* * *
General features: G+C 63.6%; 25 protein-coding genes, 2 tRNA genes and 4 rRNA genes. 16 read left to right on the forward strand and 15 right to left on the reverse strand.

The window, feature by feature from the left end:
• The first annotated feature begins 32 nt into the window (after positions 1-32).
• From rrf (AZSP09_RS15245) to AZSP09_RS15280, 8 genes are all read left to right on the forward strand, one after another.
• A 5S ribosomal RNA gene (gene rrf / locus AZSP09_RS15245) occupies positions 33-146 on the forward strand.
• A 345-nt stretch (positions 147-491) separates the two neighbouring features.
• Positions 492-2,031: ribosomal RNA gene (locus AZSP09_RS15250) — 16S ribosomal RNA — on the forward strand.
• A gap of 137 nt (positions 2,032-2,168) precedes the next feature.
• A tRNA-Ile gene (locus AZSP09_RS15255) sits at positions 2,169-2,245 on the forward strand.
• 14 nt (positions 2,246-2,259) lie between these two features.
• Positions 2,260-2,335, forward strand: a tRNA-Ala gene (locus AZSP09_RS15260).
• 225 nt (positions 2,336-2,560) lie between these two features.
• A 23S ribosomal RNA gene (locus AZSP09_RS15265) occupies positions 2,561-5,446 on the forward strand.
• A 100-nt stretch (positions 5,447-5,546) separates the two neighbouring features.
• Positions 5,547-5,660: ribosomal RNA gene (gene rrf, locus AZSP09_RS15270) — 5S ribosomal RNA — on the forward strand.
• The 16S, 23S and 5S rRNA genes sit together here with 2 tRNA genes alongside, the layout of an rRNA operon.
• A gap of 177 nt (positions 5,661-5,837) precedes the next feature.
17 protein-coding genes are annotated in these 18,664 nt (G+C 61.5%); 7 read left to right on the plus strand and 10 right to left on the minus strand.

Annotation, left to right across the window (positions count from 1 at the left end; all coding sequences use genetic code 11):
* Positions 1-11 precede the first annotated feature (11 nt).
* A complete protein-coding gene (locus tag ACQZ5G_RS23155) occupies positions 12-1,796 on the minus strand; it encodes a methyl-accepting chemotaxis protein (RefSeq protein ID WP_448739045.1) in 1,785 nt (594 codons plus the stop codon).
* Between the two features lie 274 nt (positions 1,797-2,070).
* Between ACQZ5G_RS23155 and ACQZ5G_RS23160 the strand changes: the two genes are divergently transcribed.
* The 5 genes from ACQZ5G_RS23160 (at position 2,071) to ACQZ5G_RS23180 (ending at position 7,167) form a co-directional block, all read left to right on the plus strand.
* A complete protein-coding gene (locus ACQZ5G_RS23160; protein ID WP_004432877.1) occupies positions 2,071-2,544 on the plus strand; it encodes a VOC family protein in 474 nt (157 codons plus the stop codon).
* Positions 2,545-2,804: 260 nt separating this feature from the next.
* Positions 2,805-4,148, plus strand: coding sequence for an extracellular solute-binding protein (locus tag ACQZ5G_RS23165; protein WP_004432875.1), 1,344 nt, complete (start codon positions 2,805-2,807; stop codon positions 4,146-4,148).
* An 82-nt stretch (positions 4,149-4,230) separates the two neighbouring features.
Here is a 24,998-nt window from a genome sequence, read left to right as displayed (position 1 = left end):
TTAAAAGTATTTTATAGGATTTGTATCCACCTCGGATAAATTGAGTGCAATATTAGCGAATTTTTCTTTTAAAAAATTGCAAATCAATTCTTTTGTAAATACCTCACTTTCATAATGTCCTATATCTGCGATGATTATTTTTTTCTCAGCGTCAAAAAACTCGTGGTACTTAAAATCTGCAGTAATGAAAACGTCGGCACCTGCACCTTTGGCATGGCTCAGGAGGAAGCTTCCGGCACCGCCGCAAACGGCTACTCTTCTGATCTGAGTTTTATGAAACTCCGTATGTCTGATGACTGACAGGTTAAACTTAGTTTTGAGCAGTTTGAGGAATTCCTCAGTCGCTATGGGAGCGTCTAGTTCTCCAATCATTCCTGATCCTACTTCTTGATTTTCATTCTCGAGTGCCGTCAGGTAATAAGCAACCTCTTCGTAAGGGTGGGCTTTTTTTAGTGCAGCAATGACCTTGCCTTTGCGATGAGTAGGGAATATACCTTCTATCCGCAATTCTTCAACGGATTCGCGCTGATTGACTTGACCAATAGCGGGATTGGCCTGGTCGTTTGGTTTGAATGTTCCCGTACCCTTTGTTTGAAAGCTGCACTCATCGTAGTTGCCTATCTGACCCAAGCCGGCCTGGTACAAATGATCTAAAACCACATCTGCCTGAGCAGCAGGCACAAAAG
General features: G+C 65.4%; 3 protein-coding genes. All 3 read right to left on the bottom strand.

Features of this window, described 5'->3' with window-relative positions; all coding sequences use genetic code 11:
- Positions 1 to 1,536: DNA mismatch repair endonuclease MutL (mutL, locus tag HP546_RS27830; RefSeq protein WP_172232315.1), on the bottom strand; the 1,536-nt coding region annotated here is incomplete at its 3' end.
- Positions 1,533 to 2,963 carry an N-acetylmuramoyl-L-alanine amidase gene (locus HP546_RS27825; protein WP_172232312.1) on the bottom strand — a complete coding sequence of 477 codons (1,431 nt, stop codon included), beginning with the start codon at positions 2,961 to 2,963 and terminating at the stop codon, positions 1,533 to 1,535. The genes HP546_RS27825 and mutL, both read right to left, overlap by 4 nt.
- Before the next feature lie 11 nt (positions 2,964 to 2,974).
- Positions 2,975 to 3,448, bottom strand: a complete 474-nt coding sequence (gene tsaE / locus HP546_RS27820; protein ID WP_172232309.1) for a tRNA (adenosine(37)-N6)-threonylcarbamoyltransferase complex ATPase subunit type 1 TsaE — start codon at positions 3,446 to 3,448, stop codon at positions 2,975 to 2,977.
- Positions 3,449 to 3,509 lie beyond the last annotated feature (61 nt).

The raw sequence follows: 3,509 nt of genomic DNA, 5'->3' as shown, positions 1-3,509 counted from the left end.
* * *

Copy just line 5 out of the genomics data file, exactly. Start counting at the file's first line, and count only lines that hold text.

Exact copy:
• A 5S ribosomal RNA gene (gene rrf / locus AZSP09_RS15245) occupies positions 33-146 on the forward strand.